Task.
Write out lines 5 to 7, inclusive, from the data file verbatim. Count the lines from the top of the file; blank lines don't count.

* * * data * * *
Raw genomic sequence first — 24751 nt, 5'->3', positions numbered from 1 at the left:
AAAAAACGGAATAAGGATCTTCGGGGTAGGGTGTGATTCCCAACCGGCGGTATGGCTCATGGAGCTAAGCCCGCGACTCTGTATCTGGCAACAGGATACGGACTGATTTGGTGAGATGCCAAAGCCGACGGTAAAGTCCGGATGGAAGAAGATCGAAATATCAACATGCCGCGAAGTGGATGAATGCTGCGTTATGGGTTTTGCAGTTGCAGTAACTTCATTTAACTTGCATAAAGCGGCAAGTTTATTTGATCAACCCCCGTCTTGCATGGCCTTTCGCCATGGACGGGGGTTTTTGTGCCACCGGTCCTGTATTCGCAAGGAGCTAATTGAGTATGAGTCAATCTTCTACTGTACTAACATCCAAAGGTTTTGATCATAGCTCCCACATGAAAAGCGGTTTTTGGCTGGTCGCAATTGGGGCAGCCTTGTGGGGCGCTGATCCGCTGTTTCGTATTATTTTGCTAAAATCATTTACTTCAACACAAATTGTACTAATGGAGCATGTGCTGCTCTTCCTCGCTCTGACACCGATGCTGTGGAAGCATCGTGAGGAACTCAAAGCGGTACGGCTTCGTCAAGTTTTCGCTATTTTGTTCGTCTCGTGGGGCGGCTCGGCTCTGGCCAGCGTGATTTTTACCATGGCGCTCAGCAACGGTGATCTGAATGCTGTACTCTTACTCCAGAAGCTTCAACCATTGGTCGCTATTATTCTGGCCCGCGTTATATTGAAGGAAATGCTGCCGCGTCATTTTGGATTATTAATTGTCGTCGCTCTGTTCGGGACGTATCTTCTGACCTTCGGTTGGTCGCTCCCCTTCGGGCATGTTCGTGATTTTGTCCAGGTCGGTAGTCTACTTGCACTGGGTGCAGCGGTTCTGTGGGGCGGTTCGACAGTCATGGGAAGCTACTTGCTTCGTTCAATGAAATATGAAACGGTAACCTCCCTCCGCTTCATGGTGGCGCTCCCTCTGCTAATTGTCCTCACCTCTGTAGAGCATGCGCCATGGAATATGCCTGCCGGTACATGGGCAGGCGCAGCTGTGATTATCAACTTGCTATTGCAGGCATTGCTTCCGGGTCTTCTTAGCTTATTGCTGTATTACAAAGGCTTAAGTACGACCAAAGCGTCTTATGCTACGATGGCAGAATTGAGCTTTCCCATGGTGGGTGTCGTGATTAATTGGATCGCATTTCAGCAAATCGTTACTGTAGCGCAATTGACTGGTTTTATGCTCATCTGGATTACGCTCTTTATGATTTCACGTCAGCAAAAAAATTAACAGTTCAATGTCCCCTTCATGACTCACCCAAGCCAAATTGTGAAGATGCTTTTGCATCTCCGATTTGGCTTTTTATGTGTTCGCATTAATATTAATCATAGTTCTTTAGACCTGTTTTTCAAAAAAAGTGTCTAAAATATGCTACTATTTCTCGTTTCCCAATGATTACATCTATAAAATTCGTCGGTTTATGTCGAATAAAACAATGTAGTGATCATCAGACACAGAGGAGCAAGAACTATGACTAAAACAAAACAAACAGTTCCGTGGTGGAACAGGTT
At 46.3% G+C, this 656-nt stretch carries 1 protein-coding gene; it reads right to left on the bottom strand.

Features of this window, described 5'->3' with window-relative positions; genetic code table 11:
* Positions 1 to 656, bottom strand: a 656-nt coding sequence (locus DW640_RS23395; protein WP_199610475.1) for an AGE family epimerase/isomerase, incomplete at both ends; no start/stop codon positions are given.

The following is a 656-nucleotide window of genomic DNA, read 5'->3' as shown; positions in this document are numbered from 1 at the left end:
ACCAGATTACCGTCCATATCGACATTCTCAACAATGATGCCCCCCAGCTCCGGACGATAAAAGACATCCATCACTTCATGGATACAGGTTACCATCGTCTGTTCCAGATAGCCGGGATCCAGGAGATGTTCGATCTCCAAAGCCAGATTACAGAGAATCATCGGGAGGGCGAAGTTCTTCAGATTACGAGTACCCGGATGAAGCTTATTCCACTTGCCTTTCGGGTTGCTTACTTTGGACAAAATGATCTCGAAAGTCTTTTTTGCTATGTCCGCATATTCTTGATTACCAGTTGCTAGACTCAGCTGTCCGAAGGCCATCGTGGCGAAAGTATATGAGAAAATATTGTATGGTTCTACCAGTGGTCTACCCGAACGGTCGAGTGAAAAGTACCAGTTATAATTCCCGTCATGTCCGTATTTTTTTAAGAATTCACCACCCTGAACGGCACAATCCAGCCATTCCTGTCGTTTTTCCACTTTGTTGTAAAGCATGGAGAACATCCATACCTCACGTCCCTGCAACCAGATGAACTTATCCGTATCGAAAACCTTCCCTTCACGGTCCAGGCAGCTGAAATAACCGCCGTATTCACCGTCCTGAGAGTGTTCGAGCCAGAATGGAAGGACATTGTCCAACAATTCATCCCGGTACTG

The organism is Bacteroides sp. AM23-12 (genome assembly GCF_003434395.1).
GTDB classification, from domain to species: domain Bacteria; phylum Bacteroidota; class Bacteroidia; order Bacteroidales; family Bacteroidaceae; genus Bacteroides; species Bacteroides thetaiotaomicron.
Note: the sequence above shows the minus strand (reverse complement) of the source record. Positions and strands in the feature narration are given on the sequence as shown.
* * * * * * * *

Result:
* Positions 1 to 656, bottom strand: a 656-nt coding sequence (locus DW640_RS23395; protein WP_199610475.1) for an AGE family epimerase/isomerase, incomplete at both ends; no start/stop codon positions are given.

The following is a 656-nucleotide window of genomic DNA, read 5'->3' as shown; positions in this document are numbered from 1 at the left end:
ACCAGATTACCGTCCATATCGACATTCTCAACAATGATGCCCCCCAGCTCCGGACGATAAAAGACATCCATCACTTCATGGATACAGGTTACCATCGTCTGTTCCAGATAGCCGGGATCCAGGAGATGTTCGATCTCCAAAGCCAGATTACAGAGAATCATCGGGAGGGCGAAGTTCTTCAGATTACGAGTACCCGGATGAAGCTTATTCCACTTGCCTTTCGGGTTGCTTACTTTGGACAAAATGATCTCGAAAGTCTTTTTTGCTATGTCCGCATATTCTTGATTACCAGTTGCTAGACTCAGCTGTCCGAAGGCCATCGTGGCGAAAGTATATGAGAAAATATTGTATGGTTCTACCAGTGGTCTACCCGAACGGTCGAGTGAAAAGTACCAGTTATAATTCCCGTCATGTCCGTATTTTTTTAAGAATTCACCACCCTGAACGGCACAATCCAGCCATTCCTGTCGTTTTTCCACTTTGTTGTAAAGCATGGAGAACATCCATACCTCACGTCCCTGCAACCAGATGAACTTATCCGTATCGAAAACCTTCCCTTCACGGTCCAGGCAGCTGAAATAACCGCCGTATTCACCGTCCTGAGAGTGTTCGAGCCAGAATGGAAGGACATTGTCCAACAATTCATCCCGGTACTG